4 of 4 people found the following review helpful
Solid historical, sociological and political analysis,
This review is from: The Criminalization of the State in Africa (Africa issues) (Paperback)
The thesis explored in this short book is that the states of Africa are becoming fused with the world of international organised crime, as defined by international norms. While the authors claim that few fully "criminal" states exist, they do detect a tendency in this direction, which they link to the privatisation of economic and state functions and the rise of global flows. The book is divided into four chapters. The introductory chapter, by all three authors, gives a general overview, explains the thesis, and situates events in their broader context. Jean-Francois Bayart contributes a chapter on the state and politics, linking it to historical trends (which he terms an accumulation of social capital) and the everyday knowledge, or metis, connected to these trends. Beatrice Hibou contributes a chapter on economics and criminalisation. This chapter explores how African societies have absorbed externally-imposed economic forms, and how reforms aimed to end corruption have had the opposite effect of encouraging criminalisation. It also lists a variety of illegal and informal practices, looks at the role of social networks, and explores the privatisation of administrative functions. Inbetween these chapters is a rather anomalous piece by Stephen Ellis on South Africa, which primarily serves to outline how criminal organisations arose from the rival strategies of the ANC and the apartheid government to win support or control in urban ghettos.
The strength of this book is its empirical and discursive focus and its avoidance of the temptation to slip into moralising despair and to reduce the meaning of phenomena to their meaning for western observers. It also provides clear structural explanations of the trends it analyses. "Criminalisation" is placed in its context in relation to political economy (such as the role of illicit trade in broader economic flows), cultural tropes and interpretations (such as the metaphor of pursuit of wealth as hunting, playing or gambling), and history (such as the similarities between current privatised violence and colonial practices). A general thesis is proposed that a "shadow state" or set of informal elites with concentrated informal sanctions has emerged in parallel to the official state, so that in some passages it seems the surface state is unable to penetrate the depth and complexity of informal and parallel institutions and economies, or more often, events occur on both levels at once, with the social situatedness of the state emerging from its insertion in the parallel networks. Phenomena are brought to the fore - such as parallel and shadow governments, and cultural valorisations of deception - which could easily be missed on a more superficial reading of the situation. The book avoids getting sucked into the morass of much journalistic and political work on Africa, looking seriously at social and political issues in social and political terms.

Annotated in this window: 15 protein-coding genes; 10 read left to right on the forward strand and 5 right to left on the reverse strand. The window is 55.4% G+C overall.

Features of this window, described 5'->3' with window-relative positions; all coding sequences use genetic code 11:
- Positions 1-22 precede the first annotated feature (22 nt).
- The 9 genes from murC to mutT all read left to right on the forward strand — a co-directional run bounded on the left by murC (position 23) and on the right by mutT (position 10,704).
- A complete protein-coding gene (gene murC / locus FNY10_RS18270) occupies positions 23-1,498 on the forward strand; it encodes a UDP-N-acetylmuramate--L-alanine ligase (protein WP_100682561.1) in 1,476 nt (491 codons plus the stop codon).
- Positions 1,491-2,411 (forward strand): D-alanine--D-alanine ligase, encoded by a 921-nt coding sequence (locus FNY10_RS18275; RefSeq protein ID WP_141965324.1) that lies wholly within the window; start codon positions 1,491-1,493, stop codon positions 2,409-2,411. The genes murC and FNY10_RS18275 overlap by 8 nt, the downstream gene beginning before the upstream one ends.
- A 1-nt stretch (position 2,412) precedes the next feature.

A partial weakness is that picture painted here is very broad-brush, with plenty of empirical examples briefly mentioned but a lack of ethnographic detail behind them and of substantiation, and even reference, of many of the claims. A sense is provided of Africans seeking to construct their own meanings, and to survive economically in a difficult context. While there is a sense of hope implicit in this viewpoint, the ambiguity of its simultaneous role as incorporation in the world system and resistance to dominant norms of this system is not really developed. Also absent is any real alternative political agenda; when political engagement emerges, which is uncommon, the authors slip back into the mode of seeking reforms in the direction of westernisation, identifying the different forms of African states as instances of lack, or identifying criminal activities as primitive accumulation which could produce later economy and state-building. In this it compares disfavourably with Hecht and Simone's "Invisible Governance" and Achille Mbembe's work on the African postcolony, where the transformative and active potentials of networked, syncretic and invisible social forms are explored in more depth. I'd also have been interested to see more on how social movements interact with the parallel structures, and what kinds of popular agency can affect, displace or win concessions from informal elites or alter informal flows or relations of power.